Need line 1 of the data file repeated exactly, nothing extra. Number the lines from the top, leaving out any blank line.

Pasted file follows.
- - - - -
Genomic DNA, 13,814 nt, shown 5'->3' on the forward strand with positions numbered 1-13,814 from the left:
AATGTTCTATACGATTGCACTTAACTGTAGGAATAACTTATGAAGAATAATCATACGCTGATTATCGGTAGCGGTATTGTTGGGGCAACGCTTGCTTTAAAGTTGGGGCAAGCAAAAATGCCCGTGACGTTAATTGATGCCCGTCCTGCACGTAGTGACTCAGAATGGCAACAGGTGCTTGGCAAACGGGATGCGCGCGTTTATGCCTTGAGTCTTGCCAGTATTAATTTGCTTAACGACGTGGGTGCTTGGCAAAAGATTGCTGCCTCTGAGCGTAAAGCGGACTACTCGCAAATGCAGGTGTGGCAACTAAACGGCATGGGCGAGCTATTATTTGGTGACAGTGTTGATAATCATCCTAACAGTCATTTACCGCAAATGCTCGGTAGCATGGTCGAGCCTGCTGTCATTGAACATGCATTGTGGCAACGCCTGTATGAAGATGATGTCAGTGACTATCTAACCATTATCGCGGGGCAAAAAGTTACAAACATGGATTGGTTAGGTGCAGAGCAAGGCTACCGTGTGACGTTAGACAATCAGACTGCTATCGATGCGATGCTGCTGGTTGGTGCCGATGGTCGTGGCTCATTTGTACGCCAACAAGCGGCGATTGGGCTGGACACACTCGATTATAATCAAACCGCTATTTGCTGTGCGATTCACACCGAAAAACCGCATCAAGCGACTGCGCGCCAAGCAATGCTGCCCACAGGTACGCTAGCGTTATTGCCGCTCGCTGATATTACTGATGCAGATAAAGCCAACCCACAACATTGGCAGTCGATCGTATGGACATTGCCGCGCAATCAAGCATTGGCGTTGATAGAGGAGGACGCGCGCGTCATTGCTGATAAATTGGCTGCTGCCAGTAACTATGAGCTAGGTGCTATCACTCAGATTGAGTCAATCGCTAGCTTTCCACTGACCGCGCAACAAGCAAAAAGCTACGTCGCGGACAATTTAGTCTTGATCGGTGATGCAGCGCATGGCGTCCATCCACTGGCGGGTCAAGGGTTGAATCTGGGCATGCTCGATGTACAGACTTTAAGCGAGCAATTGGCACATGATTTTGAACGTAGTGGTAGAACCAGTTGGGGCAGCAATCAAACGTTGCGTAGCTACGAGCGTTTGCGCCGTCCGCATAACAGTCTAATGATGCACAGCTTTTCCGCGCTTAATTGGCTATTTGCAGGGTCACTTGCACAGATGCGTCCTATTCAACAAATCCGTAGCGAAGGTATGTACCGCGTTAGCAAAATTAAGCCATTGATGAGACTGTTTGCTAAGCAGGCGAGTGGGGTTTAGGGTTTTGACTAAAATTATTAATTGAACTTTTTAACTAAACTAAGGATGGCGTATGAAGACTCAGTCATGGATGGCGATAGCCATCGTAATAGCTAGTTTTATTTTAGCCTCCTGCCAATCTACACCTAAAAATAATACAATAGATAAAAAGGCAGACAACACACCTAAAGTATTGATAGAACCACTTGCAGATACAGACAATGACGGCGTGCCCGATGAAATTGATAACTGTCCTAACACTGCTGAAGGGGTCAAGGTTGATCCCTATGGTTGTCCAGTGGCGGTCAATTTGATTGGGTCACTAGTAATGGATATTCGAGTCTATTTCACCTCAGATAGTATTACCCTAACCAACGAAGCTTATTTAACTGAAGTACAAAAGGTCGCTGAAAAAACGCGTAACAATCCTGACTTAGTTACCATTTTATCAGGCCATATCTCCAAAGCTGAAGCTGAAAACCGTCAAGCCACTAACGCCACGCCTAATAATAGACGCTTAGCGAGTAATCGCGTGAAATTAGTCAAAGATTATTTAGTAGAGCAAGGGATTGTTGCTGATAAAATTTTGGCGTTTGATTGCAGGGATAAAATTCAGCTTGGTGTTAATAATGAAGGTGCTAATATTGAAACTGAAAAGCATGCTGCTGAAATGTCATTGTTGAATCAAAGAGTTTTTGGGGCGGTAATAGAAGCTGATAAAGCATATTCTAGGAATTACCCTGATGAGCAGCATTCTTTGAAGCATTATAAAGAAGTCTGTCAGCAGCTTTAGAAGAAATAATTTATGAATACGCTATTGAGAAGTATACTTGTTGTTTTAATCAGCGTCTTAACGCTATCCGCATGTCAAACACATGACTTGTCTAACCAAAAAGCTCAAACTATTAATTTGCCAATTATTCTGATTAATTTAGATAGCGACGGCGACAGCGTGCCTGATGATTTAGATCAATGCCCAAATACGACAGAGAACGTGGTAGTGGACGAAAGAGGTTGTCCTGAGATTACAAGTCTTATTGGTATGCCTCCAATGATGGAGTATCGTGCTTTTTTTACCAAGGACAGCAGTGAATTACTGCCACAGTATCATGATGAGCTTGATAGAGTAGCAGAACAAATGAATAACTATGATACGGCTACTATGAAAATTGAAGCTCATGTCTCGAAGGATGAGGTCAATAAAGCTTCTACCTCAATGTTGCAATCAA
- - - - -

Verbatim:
Genomic DNA, 13,814 nt, shown 5'->3' on the forward strand with positions numbered 1-13,814 from the left: